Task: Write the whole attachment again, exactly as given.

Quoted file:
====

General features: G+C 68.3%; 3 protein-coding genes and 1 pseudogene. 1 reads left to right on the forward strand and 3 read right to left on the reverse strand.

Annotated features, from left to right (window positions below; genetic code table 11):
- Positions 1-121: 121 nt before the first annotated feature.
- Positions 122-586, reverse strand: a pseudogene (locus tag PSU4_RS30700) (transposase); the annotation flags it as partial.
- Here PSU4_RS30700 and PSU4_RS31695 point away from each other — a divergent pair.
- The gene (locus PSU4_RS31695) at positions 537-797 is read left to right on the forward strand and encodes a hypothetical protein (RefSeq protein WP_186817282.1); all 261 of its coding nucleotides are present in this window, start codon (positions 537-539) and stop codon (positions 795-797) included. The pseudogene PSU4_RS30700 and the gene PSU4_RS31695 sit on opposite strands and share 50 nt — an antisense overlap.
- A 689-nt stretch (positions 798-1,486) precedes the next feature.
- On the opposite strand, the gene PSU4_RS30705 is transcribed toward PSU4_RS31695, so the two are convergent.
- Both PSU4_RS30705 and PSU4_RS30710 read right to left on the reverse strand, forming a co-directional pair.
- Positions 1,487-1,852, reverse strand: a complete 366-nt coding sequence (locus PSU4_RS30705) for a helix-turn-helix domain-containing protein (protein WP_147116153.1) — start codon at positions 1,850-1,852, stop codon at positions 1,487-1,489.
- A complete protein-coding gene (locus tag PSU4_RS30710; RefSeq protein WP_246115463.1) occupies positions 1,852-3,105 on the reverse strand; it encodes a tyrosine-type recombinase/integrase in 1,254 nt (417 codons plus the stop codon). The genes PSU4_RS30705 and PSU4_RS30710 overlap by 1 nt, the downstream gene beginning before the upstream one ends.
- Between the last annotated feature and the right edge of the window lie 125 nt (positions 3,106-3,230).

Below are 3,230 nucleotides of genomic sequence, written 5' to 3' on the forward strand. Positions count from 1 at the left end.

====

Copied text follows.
General features: G+C 68.3%; 3 protein-coding genes and 1 pseudogene. 1 reads left to right on the forward strand and 3 read right to left on the reverse strand.

Annotated features, from left to right (window positions below; genetic code table 11):
- Positions 1-121: 121 nt before the first annotated feature.
- Positions 122-586, reverse strand: a pseudogene (locus tag PSU4_RS30700) (transposase); the annotation flags it as partial.
- Here PSU4_RS30700 and PSU4_RS31695 point away from each other — a divergent pair.
- The gene (locus PSU4_RS31695) at positions 537-797 is read left to right on the forward strand and encodes a hypothetical protein (RefSeq protein WP_186817282.1); all 261 of its coding nucleotides are present in this window, start codon (positions 537-539) and stop codon (positions 795-797) included. The pseudogene PSU4_RS30700 and the gene PSU4_RS31695 sit on opposite strands and share 50 nt — an antisense overlap.
- A 689-nt stretch (positions 798-1,486) precedes the next feature.
- On the opposite strand, the gene PSU4_RS30705 is transcribed toward PSU4_RS31695, so the two are convergent.
- Both PSU4_RS30705 and PSU4_RS30710 read right to left on the reverse strand, forming a co-directional pair.
- Positions 1,487-1,852, reverse strand: a complete 366-nt coding sequence (locus PSU4_RS30705) for a helix-turn-helix domain-containing protein (protein WP_147116153.1) — start codon at positions 1,850-1,852, stop codon at positions 1,487-1,489.
- A complete protein-coding gene (locus tag PSU4_RS30710; RefSeq protein WP_246115463.1) occupies positions 1,852-3,105 on the reverse strand; it encodes a tyrosine-type recombinase/integrase in 1,254 nt (417 codons plus the stop codon). The genes PSU4_RS30705 and PSU4_RS30710 overlap by 1 nt, the downstream gene beginning before the upstream one ends.
- Between the last annotated feature and the right edge of the window lie 125 nt (positions 3,106-3,230).

Below are 3,230 nucleotides of genomic sequence, written 5' to 3' on the forward strand. Positions count from 1 at the left end.